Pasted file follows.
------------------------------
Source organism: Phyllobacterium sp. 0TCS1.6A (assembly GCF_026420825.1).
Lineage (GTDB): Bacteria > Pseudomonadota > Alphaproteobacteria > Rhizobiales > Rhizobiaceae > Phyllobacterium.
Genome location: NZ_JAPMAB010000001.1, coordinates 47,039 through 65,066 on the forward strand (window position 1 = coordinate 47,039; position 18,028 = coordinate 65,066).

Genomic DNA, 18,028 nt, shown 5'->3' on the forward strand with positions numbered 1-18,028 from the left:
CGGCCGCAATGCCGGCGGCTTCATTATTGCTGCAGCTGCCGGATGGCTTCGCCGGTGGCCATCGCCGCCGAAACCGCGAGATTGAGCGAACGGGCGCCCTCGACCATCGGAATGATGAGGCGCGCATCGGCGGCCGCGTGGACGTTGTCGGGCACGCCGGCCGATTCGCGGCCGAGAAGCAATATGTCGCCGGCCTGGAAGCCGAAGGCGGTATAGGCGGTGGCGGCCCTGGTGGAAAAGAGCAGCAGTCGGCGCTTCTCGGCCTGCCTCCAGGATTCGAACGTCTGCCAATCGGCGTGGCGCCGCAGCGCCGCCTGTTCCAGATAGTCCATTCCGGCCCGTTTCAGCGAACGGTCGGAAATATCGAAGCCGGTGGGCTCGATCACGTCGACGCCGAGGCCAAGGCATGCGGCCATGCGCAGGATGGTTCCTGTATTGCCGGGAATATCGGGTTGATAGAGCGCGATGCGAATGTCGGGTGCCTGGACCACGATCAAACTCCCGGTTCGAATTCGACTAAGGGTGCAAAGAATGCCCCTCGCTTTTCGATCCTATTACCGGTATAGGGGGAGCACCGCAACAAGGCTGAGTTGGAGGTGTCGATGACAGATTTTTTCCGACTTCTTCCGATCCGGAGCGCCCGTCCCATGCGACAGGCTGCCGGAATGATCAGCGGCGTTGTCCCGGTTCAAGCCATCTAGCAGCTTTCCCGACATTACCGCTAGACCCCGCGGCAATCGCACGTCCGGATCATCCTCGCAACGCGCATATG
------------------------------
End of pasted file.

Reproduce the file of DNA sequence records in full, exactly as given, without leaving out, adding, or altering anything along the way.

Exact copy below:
Source organism: Phyllobacterium sp. 0TCS1.6A (assembly GCF_026420825.1).
Lineage (GTDB): Bacteria > Pseudomonadota > Alphaproteobacteria > Rhizobiales > Rhizobiaceae > Phyllobacterium.
Genome location: NZ_JAPMAB010000001.1, coordinates 47,039 through 65,066 on the forward strand (window position 1 = coordinate 47,039; position 18,028 = coordinate 65,066).

Genomic DNA, 18,028 nt, shown 5'->3' on the forward strand with positions numbered 1-18,028 from the left:
CGGCCGCAATGCCGGCGGCTTCATTATTGCTGCAGCTGCCGGATGGCTTCGCCGGTGGCCATCGCCGCCGAAACCGCGAGATTGAGCGAACGGGCGCCCTCGACCATCGGAATGATGAGGCGCGCATCGGCGGCCGCGTGGACGTTGTCGGGCACGCCGGCCGATTCGCGGCCGAGAAGCAATATGTCGCCGGCCTGGAAGCCGAAGGCGGTATAGGCGGTGGCGGCCCTGGTGGAAAAGAGCAGCAGTCGGCGCTTCTCGGCCTGCCTCCAGGATTCGAACGTCTGCCAATCGGCGTGGCGCCGCAGCGCCGCCTGTTCCAGATAGTCCATTCCGGCCCGTTTCAGCGAACGGTCGGAAATATCGAAGCCGGTGGGCTCGATCACGTCGACGCCGAGGCCAAGGCATGCGGCCATGCGCAGGATGGTTCCTGTATTGCCGGGAATATCGGGTTGATAGAGCGCGATGCGAATGTCGGGTGCCTGGACCACGATCAAACTCCCGGTTCGAATTCGACTAAGGGTGCAAAGAATGCCCCTCGCTTTTCGATCCTATTACCGGTATAGGGGGAGCACCGCAACAAGGCTGAGTTGGAGGTGTCGATGACAGATTTTTTCCGACTTCTTCCGATCCGGAGCGCCCGTCCCATGCGACAGGCTGCCGGAATGATCAGCGGCGTTGTCCCGGTTCAAGCCATCTAGCAGCTTTCCCGACATTACCGCTAGACCCCGCGGCAATCGCACGTCCGGATCATCCTCGCAACGCGCATATG